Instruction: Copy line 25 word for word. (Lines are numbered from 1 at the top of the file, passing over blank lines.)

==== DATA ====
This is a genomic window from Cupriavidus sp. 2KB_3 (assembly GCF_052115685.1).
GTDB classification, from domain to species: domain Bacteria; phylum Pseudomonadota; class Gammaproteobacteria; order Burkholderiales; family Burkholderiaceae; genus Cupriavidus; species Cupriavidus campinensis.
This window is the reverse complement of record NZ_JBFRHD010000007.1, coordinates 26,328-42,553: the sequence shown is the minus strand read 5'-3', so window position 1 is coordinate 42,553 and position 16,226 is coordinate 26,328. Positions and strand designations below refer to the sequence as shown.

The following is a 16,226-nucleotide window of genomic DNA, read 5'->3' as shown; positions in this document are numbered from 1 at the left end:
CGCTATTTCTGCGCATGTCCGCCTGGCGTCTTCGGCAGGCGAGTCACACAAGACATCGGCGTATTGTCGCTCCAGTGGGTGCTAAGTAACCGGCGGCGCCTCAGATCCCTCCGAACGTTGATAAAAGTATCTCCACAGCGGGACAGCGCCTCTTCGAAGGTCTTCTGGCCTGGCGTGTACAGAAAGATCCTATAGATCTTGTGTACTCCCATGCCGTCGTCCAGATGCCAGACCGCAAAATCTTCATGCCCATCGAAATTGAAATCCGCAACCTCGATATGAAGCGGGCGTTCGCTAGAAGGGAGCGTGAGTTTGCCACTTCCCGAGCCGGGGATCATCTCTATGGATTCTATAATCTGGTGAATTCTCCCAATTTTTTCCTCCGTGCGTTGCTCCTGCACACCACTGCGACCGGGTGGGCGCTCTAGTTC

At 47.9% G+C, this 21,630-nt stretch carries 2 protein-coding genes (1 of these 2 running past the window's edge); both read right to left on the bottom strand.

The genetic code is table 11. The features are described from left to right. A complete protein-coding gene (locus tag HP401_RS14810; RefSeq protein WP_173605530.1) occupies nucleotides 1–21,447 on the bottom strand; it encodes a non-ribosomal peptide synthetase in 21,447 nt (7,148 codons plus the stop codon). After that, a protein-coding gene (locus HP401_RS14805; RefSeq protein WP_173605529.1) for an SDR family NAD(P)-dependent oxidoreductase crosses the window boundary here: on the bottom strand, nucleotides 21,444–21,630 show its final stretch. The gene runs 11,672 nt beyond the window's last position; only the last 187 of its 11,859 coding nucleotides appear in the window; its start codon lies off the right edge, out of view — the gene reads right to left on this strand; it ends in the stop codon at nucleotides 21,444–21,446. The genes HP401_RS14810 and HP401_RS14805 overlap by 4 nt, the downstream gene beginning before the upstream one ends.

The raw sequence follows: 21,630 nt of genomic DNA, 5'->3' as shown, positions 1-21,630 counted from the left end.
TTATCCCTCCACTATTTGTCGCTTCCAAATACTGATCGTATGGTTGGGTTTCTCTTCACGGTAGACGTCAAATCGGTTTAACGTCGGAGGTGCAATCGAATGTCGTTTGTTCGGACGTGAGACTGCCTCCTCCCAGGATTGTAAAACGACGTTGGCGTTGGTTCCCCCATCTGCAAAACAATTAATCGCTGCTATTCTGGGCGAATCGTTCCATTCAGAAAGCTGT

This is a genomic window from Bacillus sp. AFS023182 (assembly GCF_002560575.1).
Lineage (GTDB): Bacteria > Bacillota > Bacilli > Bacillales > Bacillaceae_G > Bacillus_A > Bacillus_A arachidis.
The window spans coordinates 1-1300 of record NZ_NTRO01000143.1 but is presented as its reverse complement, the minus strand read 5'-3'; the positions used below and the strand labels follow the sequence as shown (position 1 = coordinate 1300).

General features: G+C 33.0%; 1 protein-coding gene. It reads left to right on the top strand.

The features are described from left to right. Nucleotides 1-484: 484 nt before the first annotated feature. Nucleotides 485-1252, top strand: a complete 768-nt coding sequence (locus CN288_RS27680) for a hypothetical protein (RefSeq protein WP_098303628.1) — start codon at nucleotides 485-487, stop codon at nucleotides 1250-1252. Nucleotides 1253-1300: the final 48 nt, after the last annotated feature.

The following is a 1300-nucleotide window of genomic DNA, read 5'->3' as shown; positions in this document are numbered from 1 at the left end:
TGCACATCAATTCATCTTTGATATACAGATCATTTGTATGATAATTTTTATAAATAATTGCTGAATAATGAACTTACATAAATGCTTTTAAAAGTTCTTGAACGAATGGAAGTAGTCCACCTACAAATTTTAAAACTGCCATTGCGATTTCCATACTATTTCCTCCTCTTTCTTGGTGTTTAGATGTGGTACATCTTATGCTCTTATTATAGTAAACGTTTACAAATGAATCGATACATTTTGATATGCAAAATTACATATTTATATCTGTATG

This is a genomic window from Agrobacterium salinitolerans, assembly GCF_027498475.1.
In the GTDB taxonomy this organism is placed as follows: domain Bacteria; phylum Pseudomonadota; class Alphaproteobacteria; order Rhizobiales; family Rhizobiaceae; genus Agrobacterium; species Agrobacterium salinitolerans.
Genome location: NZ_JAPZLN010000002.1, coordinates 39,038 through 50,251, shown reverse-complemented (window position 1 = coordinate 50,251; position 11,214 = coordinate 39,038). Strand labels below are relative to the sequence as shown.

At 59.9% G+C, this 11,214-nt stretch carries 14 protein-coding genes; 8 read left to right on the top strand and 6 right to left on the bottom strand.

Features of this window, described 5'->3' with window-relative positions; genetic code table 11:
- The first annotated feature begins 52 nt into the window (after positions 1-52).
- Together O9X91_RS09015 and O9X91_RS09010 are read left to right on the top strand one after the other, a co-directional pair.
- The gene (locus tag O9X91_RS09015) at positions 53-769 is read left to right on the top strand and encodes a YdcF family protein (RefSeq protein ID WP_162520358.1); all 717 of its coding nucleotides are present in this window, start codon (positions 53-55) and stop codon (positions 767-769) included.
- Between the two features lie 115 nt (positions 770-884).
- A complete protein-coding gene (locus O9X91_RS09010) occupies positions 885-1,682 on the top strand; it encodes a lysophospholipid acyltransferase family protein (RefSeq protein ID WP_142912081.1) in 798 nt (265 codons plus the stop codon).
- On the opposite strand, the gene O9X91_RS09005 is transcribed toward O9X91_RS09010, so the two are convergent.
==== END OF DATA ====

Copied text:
- Between the two features lie 115 nt (positions 770-884).